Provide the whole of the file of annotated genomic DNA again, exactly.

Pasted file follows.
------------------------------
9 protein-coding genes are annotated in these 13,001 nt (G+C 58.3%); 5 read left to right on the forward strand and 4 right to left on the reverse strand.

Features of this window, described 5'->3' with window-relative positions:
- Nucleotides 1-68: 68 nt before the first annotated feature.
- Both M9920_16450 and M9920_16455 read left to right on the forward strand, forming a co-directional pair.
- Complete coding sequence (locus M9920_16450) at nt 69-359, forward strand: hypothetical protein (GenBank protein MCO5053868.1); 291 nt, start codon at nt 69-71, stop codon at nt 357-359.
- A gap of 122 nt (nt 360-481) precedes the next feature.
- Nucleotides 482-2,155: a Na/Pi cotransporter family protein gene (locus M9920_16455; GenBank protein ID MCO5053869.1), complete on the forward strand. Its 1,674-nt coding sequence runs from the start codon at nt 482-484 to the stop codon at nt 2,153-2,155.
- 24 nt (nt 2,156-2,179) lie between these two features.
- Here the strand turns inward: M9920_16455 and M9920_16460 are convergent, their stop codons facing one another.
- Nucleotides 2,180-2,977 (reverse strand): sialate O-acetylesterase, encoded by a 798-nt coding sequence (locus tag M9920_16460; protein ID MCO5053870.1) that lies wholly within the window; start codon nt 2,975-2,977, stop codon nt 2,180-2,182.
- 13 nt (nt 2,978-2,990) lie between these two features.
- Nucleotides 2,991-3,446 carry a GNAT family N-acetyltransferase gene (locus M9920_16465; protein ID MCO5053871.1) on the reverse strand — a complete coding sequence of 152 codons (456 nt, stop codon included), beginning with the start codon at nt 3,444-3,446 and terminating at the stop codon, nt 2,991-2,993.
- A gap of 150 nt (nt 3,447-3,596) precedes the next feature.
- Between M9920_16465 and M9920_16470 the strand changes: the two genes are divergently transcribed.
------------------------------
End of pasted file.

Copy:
9 protein-coding genes are annotated in these 13,001 nt (G+C 58.3%); 5 read left to right on the forward strand and 4 right to left on the reverse strand.

Features of this window, described 5'->3' with window-relative positions:
- Nucleotides 1-68: 68 nt before the first annotated feature.
- Both M9920_16450 and M9920_16455 read left to right on the forward strand, forming a co-directional pair.
- Complete coding sequence (locus M9920_16450) at nt 69-359, forward strand: hypothetical protein (GenBank protein MCO5053868.1); 291 nt, start codon at nt 69-71, stop codon at nt 357-359.
- A gap of 122 nt (nt 360-481) precedes the next feature.
- Nucleotides 482-2,155: a Na/Pi cotransporter family protein gene (locus M9920_16455; GenBank protein ID MCO5053869.1), complete on the forward strand. Its 1,674-nt coding sequence runs from the start codon at nt 482-484 to the stop codon at nt 2,153-2,155.
- 24 nt (nt 2,156-2,179) lie between these two features.
- Here the strand turns inward: M9920_16455 and M9920_16460 are convergent, their stop codons facing one another.
- Nucleotides 2,180-2,977 (reverse strand): sialate O-acetylesterase, encoded by a 798-nt coding sequence (locus tag M9920_16460; protein ID MCO5053870.1) that lies wholly within the window; start codon nt 2,975-2,977, stop codon nt 2,180-2,182.
- 13 nt (nt 2,978-2,990) lie between these two features.
- Nucleotides 2,991-3,446 carry a GNAT family N-acetyltransferase gene (locus M9920_16465; protein ID MCO5053871.1) on the reverse strand — a complete coding sequence of 152 codons (456 nt, stop codon included), beginning with the start codon at nt 3,444-3,446 and terminating at the stop codon, nt 2,991-2,993.
- A gap of 150 nt (nt 3,447-3,596) precedes the next feature.
- Between M9920_16465 and M9920_16470 the strand changes: the two genes are divergently transcribed.